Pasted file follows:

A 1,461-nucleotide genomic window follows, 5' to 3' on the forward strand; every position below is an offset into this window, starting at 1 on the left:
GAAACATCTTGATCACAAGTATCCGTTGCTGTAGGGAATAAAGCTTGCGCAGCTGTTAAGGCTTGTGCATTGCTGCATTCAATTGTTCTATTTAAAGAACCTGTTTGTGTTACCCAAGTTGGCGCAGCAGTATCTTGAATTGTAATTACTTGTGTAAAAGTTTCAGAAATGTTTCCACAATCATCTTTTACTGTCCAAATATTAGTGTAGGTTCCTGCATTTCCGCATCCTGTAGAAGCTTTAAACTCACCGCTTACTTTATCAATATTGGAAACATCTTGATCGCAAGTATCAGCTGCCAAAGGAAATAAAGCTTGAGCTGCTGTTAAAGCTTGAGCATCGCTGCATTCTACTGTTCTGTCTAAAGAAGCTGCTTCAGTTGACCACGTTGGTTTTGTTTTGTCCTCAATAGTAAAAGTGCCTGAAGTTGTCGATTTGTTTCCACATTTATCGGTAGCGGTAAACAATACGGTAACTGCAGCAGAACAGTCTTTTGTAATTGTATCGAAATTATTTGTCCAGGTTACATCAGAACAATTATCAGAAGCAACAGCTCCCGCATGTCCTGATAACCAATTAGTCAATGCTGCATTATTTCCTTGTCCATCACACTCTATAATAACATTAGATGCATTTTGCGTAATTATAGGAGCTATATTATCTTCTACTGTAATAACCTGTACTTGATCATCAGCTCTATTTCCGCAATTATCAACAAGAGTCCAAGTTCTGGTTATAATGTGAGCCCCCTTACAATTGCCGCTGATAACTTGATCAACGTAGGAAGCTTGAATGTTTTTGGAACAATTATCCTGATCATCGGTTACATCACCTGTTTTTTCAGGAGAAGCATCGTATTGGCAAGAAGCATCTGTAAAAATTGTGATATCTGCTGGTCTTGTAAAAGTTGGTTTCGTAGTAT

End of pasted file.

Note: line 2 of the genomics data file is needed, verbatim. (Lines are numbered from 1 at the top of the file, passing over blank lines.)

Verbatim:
GAAACATCTTGATCACAAGTATCCGTTGCTGTAGGGAATAAAGCTTGCGCAGCTGTTAAGGCTTGTGCATTGCTGCATTCAATTGTTCTATTTAAAGAACCTGTTTGTGTTACCCAAGTTGGCGCAGCAGTATCTTGAATTGTAATTACTTGTGTAAAAGTTTCAGAAATGTTTCCACAATCATCTTTTACTGTCCAAATATTAGTGTAGGTTCCTGCATTTCCGCATCCTGTAGAAGCTTTAAACTCACCGCTTACTTTATCAATATTGGAAACATCTTGATCGCAAGTATCAGCTGCCAAAGGAAATAAAGCTTGAGCTGCTGTTAAAGCTTGAGCATCGCTGCATTCTACTGTTCTGTCTAAAGAAGCTGCTTCAGTTGACCACGTTGGTTTTGTTTTGTCCTCAATAGTAAAAGTGCCTGAAGTTGTCGATTTGTTTCCACATTTATCGGTAGCGGTAAACAATACGGTAACTGCAGCAGAACAGTCTTTTGTAATTGTATCGAAATTATTTGTCCAGGTTACATCAGAACAATTATCAGAAGCAACAGCTCCCGCATGTCCTGATAACCAATTAGTCAATGCTGCATTATTTCCTTGTCCATCACACTCTATAATAACATTAGATGCATTTTGCGTAATTATAGGAGCTATATTATCTTCTACTGTAATAACCTGTACTTGATCATCAGCTCTATTTCCGCAATTATCAACAAGAGTCCAAGTTCTGGTTATAATGTGAGCCCCCTTACAATTGCCGCTGATAACTTGATCAACGTAGGAAGCTTGAATGTTTTTGGAACAATTATCCTGATCATCGGTTACATCACCTGTTTTTTCAGGAGAAGCATCGTATTGGCAAGAAGCATCTGTAAAAATTGTGATATCTGCTGGTCTTGTAAAAGTTGGTTTCGTAGTAT